In summer 2014, we excavated the Fuyihegeliang Locality Pit 3(named QX2014T3, 35°26′22′′N, 112°0′43′′E) for 6 m2 in area, which is an important locality of the Xiachuan site. There were 1036 stone artifacts recovered from the pit, with 853 pieces from the Lower Cultural Layer and 183 from the Upper Cultural Layer. The lower layer dated to 40~30 kaBP with the upper layer formed after 30 kaBP.
Exotic black flint was the predominant raw material, and included light-duty tools such as scrapers, pièces esquillées, denticulates, endscrapers and backed segments. In the Lower Cultural Layer, heavy-duty implements such as grinding tools, stone axes and adze-like tools were mostly of local quartz sandstone. There was also a small amount of agate and siliceous mudstone used.
The Lower Cultural Layer objects were formed directly from hard hammer percussion without prepared cores. Products lacked standardization. In the Upper Cultural Layer, pressure flaking was widely used in producing microblades and retouched tools.
Heavy-duty tools (stone axes and adze-like tools) were missing from the Upper Cultural Layer, which also showed different retouching methods. For example, endscapers were mostly processed by hard hammer in the Lower Cultural Layer, in contrast to pressure flaking of the Upper Cultural Layer.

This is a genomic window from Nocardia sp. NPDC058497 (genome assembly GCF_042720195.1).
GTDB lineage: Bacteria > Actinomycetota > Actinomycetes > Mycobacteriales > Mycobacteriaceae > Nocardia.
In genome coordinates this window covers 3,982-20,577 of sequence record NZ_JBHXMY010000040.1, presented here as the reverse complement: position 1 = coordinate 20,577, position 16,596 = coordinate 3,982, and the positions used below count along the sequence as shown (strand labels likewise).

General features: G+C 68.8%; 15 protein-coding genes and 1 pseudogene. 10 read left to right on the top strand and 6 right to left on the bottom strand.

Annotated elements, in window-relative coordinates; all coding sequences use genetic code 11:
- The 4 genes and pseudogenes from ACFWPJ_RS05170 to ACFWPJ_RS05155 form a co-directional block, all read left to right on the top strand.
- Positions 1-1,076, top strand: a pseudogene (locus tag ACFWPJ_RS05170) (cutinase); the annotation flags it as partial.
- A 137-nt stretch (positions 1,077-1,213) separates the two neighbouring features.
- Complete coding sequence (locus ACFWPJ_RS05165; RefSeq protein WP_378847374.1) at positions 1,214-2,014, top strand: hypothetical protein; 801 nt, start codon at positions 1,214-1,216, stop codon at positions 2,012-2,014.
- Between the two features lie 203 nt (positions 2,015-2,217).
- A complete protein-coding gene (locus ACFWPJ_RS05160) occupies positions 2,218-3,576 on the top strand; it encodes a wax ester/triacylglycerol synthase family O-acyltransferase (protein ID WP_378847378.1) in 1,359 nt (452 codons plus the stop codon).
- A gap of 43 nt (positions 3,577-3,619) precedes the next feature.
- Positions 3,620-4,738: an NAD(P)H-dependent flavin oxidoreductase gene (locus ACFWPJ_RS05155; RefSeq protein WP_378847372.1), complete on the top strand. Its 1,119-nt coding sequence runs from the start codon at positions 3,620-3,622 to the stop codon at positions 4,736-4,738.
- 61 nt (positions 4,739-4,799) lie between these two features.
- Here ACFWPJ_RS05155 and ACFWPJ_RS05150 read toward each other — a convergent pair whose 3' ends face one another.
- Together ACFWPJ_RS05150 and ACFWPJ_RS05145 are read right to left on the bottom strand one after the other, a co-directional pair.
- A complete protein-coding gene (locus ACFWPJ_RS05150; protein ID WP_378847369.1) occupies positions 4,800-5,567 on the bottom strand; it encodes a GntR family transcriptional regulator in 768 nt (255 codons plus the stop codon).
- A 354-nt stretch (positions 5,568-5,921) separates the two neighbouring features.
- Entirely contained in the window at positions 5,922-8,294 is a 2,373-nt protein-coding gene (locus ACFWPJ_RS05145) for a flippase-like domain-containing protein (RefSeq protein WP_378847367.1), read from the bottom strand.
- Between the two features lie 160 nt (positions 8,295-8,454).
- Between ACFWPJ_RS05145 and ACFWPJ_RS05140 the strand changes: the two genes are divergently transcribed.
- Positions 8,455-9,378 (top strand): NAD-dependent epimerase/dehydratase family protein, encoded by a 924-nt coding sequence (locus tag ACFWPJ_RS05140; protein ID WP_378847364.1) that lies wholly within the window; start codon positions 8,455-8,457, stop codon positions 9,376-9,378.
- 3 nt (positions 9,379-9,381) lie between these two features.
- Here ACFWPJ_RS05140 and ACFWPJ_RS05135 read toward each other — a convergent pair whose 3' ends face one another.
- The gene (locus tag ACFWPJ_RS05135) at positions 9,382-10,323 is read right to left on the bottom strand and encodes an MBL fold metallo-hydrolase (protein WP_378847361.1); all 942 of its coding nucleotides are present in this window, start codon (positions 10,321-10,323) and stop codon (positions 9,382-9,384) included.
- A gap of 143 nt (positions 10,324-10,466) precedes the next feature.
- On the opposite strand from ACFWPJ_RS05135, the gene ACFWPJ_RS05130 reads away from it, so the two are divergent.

In general, the cultural technology of these two layers was different. The Lower Culture Layer belonged to a simple core-flake technology with heavy-duty tools (stone axes, grinding tools, stone hammers) and light-duty tools (scrapers, notches, points, denticulates, pièces esquillées, endscrapers, spur-like tools, backed segments). The Upper Cultural Layer was mostly microblade technology, with burins, endscraper and pièces esquillées as the main tool types. These findings offer new materials for research of the Middle-Upper Paleolithic transition and the emergence of microblade technology in China.